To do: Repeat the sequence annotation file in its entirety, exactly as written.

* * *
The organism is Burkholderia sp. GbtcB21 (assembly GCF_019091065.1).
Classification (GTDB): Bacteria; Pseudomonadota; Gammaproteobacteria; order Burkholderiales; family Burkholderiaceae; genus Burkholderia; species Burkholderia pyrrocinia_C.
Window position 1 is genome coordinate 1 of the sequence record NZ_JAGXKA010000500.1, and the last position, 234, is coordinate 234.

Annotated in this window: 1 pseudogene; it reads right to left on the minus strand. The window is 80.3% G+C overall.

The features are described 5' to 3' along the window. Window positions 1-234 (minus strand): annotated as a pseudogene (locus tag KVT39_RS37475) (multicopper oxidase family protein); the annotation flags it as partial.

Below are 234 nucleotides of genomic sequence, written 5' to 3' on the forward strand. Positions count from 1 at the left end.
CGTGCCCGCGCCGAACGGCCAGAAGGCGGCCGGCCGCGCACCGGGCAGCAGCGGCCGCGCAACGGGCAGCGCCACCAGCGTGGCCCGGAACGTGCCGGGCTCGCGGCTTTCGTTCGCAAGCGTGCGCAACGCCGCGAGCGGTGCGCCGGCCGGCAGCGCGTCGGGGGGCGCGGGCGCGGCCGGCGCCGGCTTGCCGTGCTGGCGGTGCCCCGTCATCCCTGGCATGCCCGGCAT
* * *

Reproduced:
The organism is Burkholderia sp. GbtcB21 (assembly GCF_019091065.1).
Classification (GTDB): Bacteria; Pseudomonadota; Gammaproteobacteria; order Burkholderiales; family Burkholderiaceae; genus Burkholderia; species Burkholderia pyrrocinia_C.
Window position 1 is genome coordinate 1 of the sequence record NZ_JAGXKA010000500.1, and the last position, 234, is coordinate 234.

Annotated in this window: 1 pseudogene; it reads right to left on the minus strand. The window is 80.3% G+C overall.

The features are described 5' to 3' along the window. Window positions 1-234 (minus strand): annotated as a pseudogene (locus tag KVT39_RS37475) (multicopper oxidase family protein); the annotation flags it as partial.

Below are 234 nucleotides of genomic sequence, written 5' to 3' on the forward strand. Positions count from 1 at the left end.
CGTGCCCGCGCCGAACGGCCAGAAGGCGGCCGGCCGCGCACCGGGCAGCAGCGGCCGCGCAACGGGCAGCGCCACCAGCGTGGCCCGGAACGTGCCGGGCTCGCGGCTTTCGTTCGCAAGCGTGCGCAACGCCGCGAGCGGTGCGCCGGCCGGCAGCGCGTCGGGGGGCGCGGGCGCGGCCGGCGCCGGCTTGCCGTGCTGGCGGTGCCCCGTCATCCCTGGCATGCCCGGCAT